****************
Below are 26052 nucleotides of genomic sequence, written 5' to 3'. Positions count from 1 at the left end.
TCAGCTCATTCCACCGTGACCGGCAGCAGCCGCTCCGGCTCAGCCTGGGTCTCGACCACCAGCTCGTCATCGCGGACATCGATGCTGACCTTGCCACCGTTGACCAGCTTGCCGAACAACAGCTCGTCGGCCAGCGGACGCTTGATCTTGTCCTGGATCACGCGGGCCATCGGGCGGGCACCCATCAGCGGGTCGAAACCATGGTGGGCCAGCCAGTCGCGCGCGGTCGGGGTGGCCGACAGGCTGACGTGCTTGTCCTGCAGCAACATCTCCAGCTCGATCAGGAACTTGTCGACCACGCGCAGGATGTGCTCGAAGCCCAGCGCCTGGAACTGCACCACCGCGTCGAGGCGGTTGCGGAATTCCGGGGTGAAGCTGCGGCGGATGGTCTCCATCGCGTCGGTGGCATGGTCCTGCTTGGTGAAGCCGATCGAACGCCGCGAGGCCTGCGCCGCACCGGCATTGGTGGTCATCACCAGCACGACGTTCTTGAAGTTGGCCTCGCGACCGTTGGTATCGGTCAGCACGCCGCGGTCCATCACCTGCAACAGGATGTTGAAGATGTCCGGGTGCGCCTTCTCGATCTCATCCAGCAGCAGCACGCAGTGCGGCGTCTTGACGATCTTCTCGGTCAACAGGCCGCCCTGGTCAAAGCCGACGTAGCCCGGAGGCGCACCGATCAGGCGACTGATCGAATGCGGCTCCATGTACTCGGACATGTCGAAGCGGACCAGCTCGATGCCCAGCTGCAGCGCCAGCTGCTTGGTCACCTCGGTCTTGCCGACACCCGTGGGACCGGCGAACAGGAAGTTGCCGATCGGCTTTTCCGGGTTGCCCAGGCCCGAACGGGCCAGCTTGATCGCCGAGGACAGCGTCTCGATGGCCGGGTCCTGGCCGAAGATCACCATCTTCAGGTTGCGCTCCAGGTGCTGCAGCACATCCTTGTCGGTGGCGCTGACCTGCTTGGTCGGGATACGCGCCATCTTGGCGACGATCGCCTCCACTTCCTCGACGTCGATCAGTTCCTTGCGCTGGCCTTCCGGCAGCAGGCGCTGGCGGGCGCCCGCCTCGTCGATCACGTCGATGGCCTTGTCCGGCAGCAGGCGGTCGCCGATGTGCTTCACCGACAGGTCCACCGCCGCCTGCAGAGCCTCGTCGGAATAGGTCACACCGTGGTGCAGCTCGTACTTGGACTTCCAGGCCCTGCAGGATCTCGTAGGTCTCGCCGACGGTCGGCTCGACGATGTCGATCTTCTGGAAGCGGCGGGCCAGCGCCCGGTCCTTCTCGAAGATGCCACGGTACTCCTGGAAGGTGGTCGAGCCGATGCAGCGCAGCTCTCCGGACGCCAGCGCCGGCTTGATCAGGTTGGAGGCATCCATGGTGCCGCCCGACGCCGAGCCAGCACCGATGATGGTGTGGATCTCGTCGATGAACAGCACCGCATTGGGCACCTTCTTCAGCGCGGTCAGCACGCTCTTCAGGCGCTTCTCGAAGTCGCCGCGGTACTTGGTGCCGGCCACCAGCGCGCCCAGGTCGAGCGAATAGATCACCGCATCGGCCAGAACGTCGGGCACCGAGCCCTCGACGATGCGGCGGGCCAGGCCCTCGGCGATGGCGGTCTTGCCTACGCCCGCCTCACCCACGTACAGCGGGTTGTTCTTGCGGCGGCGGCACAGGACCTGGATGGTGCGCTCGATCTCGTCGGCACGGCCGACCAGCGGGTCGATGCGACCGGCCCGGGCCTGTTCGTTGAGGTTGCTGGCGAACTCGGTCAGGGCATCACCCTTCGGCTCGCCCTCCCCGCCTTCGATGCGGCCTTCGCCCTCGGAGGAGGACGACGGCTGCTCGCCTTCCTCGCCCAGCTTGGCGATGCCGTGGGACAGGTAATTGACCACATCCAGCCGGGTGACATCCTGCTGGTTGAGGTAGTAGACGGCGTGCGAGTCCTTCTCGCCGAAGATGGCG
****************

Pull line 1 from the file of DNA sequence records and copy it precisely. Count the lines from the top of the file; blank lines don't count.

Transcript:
Below are 26052 nucleotides of genomic sequence, written 5' to 3'. Positions count from 1 at the left end.